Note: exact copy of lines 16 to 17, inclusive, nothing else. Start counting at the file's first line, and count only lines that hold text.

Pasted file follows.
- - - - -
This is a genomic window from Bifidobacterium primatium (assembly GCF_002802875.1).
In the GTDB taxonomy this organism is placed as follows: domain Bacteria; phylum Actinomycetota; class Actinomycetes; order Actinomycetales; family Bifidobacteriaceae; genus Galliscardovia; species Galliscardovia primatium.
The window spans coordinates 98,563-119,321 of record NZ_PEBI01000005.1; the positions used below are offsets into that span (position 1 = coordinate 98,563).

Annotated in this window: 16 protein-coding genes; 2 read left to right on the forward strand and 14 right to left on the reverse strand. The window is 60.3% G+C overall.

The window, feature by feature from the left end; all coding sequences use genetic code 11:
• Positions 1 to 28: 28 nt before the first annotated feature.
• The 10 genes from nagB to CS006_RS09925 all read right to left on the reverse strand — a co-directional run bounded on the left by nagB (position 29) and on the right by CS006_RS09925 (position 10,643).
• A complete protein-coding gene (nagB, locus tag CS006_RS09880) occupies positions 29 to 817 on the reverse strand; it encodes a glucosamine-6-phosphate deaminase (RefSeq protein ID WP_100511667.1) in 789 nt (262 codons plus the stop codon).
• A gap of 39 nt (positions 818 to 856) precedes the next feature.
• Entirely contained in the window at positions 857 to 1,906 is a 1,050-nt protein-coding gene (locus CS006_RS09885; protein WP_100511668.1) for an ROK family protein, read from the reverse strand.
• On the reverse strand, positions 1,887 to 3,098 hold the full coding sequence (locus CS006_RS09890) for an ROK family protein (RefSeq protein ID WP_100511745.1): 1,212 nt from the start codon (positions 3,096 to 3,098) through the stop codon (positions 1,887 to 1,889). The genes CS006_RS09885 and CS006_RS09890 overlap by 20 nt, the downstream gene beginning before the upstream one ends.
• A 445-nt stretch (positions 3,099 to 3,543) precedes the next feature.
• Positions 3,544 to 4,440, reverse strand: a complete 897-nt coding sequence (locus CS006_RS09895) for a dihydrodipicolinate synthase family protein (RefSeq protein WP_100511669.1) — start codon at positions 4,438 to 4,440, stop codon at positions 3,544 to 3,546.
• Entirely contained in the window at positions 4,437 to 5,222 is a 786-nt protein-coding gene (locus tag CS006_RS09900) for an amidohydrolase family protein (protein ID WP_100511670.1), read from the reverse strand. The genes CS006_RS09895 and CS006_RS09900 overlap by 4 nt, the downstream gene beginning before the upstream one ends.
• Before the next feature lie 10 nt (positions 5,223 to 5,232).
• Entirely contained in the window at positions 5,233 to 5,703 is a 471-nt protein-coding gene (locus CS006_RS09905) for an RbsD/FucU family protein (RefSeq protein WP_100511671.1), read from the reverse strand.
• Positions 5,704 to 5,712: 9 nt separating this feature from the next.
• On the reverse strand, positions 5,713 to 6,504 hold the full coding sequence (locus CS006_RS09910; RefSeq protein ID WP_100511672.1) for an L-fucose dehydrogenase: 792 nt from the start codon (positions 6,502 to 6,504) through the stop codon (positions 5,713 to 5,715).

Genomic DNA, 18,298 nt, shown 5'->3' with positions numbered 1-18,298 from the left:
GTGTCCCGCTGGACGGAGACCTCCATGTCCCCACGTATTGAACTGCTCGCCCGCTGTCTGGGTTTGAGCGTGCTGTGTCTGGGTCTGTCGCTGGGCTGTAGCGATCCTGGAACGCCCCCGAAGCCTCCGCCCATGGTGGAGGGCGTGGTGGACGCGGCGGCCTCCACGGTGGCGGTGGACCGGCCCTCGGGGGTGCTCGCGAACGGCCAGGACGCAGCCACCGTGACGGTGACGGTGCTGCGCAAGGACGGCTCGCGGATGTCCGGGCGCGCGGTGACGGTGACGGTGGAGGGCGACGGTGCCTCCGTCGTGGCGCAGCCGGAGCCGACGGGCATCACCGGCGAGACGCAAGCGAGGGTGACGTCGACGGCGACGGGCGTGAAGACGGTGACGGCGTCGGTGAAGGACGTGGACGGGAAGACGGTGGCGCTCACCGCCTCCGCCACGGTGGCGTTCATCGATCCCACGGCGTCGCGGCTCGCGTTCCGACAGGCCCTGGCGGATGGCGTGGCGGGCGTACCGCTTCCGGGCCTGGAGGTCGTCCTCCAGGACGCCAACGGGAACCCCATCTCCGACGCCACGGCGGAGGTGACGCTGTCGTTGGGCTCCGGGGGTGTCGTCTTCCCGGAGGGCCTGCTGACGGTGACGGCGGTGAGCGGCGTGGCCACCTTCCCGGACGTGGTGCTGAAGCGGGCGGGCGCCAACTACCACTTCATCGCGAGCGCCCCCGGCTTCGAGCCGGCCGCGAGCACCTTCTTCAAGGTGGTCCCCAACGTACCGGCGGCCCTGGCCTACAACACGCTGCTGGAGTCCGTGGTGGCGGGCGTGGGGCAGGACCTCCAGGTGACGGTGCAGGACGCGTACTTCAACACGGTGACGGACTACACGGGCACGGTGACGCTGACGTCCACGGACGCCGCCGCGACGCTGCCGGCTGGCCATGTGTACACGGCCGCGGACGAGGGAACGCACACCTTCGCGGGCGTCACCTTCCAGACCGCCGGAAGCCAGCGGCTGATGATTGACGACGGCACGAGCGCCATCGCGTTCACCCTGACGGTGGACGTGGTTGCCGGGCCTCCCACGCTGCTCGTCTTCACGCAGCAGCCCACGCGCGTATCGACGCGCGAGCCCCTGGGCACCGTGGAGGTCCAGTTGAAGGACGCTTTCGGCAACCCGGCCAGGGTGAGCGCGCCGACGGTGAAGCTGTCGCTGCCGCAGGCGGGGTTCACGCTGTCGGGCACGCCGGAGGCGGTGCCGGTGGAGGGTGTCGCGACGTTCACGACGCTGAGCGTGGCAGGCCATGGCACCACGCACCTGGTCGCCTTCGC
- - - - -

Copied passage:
• Entirely contained in the window at positions 5,233 to 5,703 is a 471-nt protein-coding gene (locus CS006_RS09905) for an RbsD/FucU family protein (RefSeq protein WP_100511671.1), read from the reverse strand.
• Positions 5,704 to 5,712: 9 nt separating this feature from the next.